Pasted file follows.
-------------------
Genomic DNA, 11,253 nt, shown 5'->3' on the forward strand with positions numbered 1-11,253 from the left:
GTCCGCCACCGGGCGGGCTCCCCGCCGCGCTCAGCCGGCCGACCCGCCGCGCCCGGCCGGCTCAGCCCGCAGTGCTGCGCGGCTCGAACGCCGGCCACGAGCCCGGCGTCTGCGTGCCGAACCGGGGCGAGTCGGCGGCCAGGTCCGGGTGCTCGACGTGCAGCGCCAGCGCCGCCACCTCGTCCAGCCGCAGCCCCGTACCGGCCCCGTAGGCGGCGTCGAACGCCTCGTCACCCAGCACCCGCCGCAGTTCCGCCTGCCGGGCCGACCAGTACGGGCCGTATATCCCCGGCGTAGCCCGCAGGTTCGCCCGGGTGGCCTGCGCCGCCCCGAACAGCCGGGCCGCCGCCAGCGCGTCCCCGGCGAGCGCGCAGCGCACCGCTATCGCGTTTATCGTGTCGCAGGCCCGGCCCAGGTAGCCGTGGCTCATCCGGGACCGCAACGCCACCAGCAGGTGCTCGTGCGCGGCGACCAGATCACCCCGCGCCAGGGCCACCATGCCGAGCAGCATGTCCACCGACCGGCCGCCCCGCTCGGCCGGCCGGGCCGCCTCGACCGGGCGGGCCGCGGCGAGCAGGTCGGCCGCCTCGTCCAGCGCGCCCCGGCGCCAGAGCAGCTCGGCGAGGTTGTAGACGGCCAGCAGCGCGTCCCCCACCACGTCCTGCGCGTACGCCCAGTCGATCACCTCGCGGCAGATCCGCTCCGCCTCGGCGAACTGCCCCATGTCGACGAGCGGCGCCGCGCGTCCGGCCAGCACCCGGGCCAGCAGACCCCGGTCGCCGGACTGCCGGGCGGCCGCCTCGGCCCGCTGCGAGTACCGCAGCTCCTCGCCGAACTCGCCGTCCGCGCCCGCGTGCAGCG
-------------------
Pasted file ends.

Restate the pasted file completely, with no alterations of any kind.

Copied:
Genomic DNA, 11,253 nt, shown 5'->3' on the forward strand with positions numbered 1-11,253 from the left:
GTCCGCCACCGGGCGGGCTCCCCGCCGCGCTCAGCCGGCCGACCCGCCGCGCCCGGCCGGCTCAGCCCGCAGTGCTGCGCGGCTCGAACGCCGGCCACGAGCCCGGCGTCTGCGTGCCGAACCGGGGCGAGTCGGCGGCCAGGTCCGGGTGCTCGACGTGCAGCGCCAGCGCCGCCACCTCGTCCAGCCGCAGCCCCGTACCGGCCCCGTAGGCGGCGTCGAACGCCTCGTCACCCAGCACCCGCCGCAGTTCCGCCTGCCGGGCCGACCAGTACGGGCCGTATATCCCCGGCGTAGCCCGCAGGTTCGCCCGGGTGGCCTGCGCCGCCCCGAACAGCCGGGCCGCCGCCAGCGCGTCCCCGGCGAGCGCGCAGCGCACCGCTATCGCGTTTATCGTGTCGCAGGCCCGGCCCAGGTAGCCGTGGCTCATCCGGGACCGCAACGCCACCAGCAGGTGCTCGTGCGCGGCGACCAGATCACCCCGCGCCAGGGCCACCATGCCGAGCAGCATGTCCACCGACCGGCCGCCCCGCTCGGCCGGCCGGGCCGCCTCGACCGGGCGGGCCGCGGCGAGCAGGTCGGCCGCCTCGTCCAGCGCGCCCCGGCGCCAGAGCAGCTCGGCGAGGTTGTAGACGGCCAGCAGCGCGTCCCCCACCACGTCCTGCGCGTACGCCCAGTCGATCACCTCGCGGCAGATCCGCTCCGCCTCGGCGAACTGCCCCATGTCGACGAGCGGCGCCGCGCGTCCGGCCAGCACCCGGGCCAGCAGACCCCGGTCGCCGGACTGCCGGGCGGCCGCCTCGGCCCGCTGCGAGTACCGCAGCTCCTCGCCGAACTCGCCGTCCGCGCCCGCGTGCAGCG